• I will be COMPLETELY honest within this blog at all times – I want this to be an accurate telling of my story and how I feel during the process so there is no point in leaving stuff out of sugar coating things…this is a balls out blog!!!

Now, for introductions. Please allow myself to introduce…myself! My name is Michael, I’m nearly 38 years old, I’m married with a 5 year old son and I love to run. I also love to procrastinate and spend much of my time trying to talk myself out of running because, lets be brutally honest, running is fucking awful! It hurts, it’s (mostly) lonely and unless it’s your job, it is very, very difficult to find the time to do it regularly. And yet millions of us do find the time. On Saturday 5th January 2019 340,000 across the world got up, went to their nearest parkrun and ran 5k and millions more probably got up a bit later and just went out on their own or with a friend and ran. Barmy!!!

Anyway, I digress. So yeah, I love running and procrastinating. I also love food, I enjoy a drink every now and then and at 16st 11lbs I am definitely not an elite athlete. I run for fun and for a bit of a challenge but mostly, I run for my mental health. I’ve suffered with mental health problems for a number of years now and running is the only effective way I’ve found of keeping myself balanced and mentally well! I’ve ran 5k’s, 10k’s and half marathons and each time I’ve started out with no idea what the fuck I’m doing but each time I have learned along the way – about the mechanics of running yes, but mostly about myself and what I can achieve and how far I can go! I have no interest in ultra’s so I see the marathon as the last challenge for me and it’s one I’m completely prepared to embrace. With that in mind, late last year I signed up to run the Berlin Marathon in September – because, if you’re going to run a marathon it really should be one of the majors, shouldn’t it?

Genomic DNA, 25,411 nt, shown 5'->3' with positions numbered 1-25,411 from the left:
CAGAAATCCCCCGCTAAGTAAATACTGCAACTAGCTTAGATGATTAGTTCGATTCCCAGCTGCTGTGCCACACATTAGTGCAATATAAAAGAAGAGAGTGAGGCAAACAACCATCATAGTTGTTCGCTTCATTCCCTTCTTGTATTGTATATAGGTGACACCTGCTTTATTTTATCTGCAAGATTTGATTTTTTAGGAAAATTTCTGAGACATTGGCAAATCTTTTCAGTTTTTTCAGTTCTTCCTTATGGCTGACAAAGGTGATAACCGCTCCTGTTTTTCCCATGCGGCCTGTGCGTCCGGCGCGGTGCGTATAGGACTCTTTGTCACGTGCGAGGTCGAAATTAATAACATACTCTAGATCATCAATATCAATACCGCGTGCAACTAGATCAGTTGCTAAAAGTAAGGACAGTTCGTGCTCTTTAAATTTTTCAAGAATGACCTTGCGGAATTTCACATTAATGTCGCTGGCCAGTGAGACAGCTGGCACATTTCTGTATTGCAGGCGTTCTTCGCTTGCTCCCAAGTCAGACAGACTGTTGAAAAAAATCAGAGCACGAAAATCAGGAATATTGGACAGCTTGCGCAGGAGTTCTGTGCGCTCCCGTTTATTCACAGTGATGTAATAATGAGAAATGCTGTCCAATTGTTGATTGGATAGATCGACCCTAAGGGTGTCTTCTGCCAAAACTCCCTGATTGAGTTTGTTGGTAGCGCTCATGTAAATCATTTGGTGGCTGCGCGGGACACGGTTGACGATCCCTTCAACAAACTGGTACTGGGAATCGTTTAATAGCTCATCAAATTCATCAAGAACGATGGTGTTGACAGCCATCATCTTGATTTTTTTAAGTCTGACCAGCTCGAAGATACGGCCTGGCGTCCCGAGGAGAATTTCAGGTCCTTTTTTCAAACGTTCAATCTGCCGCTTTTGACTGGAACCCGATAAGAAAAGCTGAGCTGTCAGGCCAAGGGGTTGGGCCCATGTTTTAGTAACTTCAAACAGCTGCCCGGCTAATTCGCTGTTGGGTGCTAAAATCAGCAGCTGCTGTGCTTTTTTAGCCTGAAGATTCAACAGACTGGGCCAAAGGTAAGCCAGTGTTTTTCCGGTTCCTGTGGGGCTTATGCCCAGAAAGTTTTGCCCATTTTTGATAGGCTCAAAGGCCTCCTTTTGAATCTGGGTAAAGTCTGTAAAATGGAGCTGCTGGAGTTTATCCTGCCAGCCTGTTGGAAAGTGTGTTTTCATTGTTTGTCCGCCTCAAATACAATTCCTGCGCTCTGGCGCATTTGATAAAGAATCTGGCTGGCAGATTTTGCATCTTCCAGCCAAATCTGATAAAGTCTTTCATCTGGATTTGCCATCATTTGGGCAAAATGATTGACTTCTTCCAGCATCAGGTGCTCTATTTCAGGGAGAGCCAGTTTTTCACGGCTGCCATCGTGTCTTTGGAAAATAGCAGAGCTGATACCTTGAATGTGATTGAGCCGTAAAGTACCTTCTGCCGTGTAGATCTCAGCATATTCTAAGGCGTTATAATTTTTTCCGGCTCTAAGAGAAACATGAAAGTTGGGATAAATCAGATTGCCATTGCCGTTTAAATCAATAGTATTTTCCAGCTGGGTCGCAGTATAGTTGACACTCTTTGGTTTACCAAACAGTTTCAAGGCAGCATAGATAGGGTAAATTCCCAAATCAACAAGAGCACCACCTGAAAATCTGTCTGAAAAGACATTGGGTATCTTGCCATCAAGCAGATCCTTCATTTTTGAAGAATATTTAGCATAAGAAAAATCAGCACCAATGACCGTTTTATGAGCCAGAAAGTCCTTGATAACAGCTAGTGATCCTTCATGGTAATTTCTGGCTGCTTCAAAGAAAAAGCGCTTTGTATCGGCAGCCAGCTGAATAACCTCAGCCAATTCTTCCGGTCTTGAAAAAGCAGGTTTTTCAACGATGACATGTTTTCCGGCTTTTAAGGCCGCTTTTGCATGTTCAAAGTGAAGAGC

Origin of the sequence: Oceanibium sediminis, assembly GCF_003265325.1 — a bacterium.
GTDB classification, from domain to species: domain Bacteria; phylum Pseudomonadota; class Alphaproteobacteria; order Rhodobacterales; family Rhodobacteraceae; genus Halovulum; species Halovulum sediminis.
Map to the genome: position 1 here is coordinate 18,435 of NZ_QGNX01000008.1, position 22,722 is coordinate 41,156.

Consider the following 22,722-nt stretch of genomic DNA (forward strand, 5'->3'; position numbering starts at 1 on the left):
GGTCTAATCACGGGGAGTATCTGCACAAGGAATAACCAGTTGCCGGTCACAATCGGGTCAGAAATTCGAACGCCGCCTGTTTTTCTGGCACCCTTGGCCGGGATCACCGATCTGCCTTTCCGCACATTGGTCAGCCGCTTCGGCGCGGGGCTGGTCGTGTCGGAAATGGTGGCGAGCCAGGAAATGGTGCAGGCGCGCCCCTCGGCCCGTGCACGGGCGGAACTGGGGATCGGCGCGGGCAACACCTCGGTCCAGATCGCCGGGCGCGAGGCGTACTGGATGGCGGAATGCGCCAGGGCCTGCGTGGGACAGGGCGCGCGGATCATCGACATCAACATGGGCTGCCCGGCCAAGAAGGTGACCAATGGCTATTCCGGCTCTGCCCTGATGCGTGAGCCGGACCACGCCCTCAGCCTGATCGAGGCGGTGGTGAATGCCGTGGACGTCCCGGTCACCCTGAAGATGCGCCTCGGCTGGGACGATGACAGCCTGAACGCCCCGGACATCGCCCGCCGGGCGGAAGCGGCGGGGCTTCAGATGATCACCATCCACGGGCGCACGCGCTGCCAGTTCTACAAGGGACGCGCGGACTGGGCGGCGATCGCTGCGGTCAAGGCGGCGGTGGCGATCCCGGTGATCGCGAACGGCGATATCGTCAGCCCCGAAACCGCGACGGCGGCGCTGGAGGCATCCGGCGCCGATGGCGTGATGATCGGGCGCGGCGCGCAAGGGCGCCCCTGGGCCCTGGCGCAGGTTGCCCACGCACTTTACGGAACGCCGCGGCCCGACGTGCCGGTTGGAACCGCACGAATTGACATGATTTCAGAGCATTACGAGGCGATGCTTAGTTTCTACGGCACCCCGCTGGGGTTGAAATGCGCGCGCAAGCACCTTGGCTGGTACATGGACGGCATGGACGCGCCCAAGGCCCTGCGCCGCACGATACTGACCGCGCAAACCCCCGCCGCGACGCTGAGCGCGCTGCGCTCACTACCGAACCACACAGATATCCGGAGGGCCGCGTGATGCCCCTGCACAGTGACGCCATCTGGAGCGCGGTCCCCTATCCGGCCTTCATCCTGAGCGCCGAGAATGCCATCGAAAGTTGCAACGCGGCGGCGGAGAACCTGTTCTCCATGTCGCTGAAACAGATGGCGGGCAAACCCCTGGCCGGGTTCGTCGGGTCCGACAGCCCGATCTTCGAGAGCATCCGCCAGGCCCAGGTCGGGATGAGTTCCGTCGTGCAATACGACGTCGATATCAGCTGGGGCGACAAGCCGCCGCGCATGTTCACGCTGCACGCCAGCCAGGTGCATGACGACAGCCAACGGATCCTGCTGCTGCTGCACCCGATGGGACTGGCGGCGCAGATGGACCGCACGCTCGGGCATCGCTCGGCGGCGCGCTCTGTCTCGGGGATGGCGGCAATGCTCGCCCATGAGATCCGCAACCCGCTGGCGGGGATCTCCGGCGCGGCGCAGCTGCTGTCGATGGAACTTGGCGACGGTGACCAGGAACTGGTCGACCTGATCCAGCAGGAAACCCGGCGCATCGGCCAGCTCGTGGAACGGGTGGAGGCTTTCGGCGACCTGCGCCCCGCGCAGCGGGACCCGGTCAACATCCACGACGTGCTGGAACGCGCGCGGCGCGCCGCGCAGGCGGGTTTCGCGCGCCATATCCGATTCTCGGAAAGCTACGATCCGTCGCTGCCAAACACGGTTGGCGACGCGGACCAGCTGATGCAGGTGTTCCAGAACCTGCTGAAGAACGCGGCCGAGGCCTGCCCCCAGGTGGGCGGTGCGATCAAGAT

My intention will be to write something each week, just laying out briefly what training I have done and how I feel about it all in general. Like I said earlier, I will be completely honest about everything and hopefully, being serious for a moment, this will be something I can look back on with pride.

So for week one (wk beg 31/12/18) my training was as follows:

  • 1 5km run on 1/1/19

There followed one week of being an annoying, miserable shit because I got injured! WHO THE FUCK GET’S INJURED IN THEIR FIRST RUN OF THE NEW YEAR???????????? Hopefully I’ll get out at some point this week and I can start sorting my shit out because if I don’t I fear divorce could be on the cards as I’m sure I’m bugging the shit out of the Mrs!!

See you soon (or not, in which case, thanks for reaching the bottom of this post) 🙂